Relief A representation of ground elevation above sea level on aeronautical maps. There are three ways to show relief on a map: Layer Tinting Contour Lines Spot Heights

Layer Tinting When the map is coloured to represent different levels of elevation. An elevation legend is printed on the white border of every map to show what colours are used for different elevations.

Contour Lines Lines drawn on a chart joining points of equal elevation above mean sea level. The gradient of a slope is indicated by the horizontal distance between the contour lines.

Spot Heights When high elevations are marked by a dot with the spot height written beside the dot. The highest spot height in a quadrant is usually printed in larger numbers than the other spot heights.

NOTE: You must use the buttons in the Confirmation Stage

Question #3 - What is a scale? A Representative fraction B Graduated scale C Spot height D Both A and B

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Question #4 - What joins places of equal elevation above mean sea level? A Layer tinting B Contour lines C Spot Heights D Scale

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World Aeronautical Charts (WAC) VFR Navigation Charts (VNC) Types of Navigation Charts VFR Terminal Area Charts (YTA) Enroute Charts

replacing the CPC’s, depict more extensive geographical areas, chart printed on both sides, chart is identified by the name of principle landmark based on Lambert Conformal Projection, Useful during flights at lower altitudes and slower speeds scale is 1:500,000.

World Aeronautical Charts (WAC):
designed for visual navigation at higher altitudes and greater speeds, each chart depicts a sizeable portion of a geographical area, each chart is identified by a letter and a number, printed on both sides, scale is 1:1,000,000.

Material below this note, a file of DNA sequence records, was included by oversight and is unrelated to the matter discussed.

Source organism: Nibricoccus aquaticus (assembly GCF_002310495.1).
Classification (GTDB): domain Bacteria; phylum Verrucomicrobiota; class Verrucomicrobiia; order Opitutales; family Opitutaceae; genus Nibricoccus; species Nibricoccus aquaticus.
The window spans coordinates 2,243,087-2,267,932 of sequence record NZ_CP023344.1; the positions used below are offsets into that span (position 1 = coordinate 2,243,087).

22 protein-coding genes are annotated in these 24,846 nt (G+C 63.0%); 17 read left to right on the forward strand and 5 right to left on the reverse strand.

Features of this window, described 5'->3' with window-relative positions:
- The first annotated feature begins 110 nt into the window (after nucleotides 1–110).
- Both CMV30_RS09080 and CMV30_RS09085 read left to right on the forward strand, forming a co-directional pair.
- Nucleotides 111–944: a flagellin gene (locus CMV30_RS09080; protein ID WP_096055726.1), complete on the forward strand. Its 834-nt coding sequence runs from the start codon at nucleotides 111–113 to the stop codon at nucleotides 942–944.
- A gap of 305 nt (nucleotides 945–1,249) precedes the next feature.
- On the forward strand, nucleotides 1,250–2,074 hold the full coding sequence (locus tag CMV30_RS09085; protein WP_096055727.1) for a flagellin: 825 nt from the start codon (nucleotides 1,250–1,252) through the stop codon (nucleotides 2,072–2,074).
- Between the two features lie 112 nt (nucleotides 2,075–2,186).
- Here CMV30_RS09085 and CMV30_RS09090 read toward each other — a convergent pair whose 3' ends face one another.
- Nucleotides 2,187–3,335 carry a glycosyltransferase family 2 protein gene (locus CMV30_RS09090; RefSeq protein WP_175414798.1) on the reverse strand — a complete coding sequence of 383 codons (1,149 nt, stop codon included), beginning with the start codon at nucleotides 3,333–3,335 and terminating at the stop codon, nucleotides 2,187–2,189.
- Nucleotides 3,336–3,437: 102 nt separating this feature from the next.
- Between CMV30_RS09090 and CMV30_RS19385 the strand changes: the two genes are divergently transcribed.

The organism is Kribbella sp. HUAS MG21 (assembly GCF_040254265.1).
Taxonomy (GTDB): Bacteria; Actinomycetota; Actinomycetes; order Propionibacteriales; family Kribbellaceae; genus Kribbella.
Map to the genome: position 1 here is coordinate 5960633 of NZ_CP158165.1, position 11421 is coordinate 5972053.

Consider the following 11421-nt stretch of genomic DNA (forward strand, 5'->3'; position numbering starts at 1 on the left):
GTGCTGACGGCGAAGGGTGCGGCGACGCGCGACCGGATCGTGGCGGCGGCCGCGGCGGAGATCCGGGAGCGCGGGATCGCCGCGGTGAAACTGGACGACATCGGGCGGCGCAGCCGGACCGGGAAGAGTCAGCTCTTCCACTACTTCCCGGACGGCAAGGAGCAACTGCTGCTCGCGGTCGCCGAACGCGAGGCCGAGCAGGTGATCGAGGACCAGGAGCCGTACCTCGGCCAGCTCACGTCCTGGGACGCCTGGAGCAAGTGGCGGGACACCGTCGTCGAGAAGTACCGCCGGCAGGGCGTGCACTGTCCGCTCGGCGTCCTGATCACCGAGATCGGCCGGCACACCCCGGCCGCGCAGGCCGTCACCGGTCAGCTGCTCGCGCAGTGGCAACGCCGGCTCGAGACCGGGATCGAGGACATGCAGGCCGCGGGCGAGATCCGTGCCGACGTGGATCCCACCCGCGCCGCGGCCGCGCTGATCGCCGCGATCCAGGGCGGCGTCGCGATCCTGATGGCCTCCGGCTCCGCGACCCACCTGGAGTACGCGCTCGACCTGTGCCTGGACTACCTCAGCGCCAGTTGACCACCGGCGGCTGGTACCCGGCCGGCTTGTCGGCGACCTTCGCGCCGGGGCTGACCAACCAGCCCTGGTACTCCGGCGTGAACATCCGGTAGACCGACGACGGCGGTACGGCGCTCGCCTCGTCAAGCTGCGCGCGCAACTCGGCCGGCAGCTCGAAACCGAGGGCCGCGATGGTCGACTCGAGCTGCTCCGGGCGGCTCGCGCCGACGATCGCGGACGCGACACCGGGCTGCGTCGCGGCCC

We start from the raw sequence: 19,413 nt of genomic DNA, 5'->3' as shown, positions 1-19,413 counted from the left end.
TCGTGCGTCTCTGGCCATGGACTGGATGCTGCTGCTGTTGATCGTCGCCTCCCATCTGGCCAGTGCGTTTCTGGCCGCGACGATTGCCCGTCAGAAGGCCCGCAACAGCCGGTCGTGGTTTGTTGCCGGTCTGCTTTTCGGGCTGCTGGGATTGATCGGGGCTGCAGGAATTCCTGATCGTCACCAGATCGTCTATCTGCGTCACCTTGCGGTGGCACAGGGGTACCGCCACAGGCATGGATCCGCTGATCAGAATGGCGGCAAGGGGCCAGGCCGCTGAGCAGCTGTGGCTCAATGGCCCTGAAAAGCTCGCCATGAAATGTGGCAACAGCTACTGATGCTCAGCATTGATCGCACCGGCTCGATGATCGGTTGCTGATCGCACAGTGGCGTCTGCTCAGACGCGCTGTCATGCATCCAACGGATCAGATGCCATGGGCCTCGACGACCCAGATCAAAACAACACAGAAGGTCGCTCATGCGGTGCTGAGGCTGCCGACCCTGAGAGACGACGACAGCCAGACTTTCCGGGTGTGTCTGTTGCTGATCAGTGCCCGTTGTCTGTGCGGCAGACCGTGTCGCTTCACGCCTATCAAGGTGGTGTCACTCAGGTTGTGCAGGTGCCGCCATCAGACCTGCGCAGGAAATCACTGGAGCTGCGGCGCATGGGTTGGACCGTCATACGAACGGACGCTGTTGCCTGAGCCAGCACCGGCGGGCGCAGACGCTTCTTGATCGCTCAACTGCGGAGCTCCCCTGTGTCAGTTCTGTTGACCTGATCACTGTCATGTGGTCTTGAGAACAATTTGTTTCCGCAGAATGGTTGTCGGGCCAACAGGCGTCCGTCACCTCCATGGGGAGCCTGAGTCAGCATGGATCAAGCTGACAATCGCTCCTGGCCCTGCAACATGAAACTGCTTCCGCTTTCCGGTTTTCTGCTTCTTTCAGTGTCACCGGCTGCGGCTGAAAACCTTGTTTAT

VFR Terminal Area Charts:
large-scale charts (1:250,000) published for those airports in Canada which have been designated as classified airspace for control purposes, based on Transverse Mercator Projection.

Enroute Charts : Low altitude charts are for altitudes less than 18,000 feet and high altitude charts are for altitudes equal to or greater than 18,000 feet. Provide information for radio navigation over designated airways system… very little visual information. Its scale is not consistent.

Supplement to A.I.P. Canada Lists all aerodromes shown on VNC’s, and WAC’s. It also contains all kinds of valuable information related to aviation and is absolutely invaluable to a pilot.

NOTE: You must use the buttons in the Confirmation Stage

Question #5 - What is the scale of a VNC? A 1:1,000,000 B 1:500,000 C 1:250,000 D None of the above

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Question #6 - What are WAC charts are used for? A Slow speeds at low altitudes B Visual navigation at high speeds C Terminal Class C airspace D Radio navigation

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You have now completed the Projections lesson of the Navigation Module. Of course, this lesson is always available to you for future reference if required. You are now ready to move along to the next Navigation lesson you have not completed or to any other module you wish. You can advance to the Self Test Module if you feel ready to challenge the final exam. Good Luck!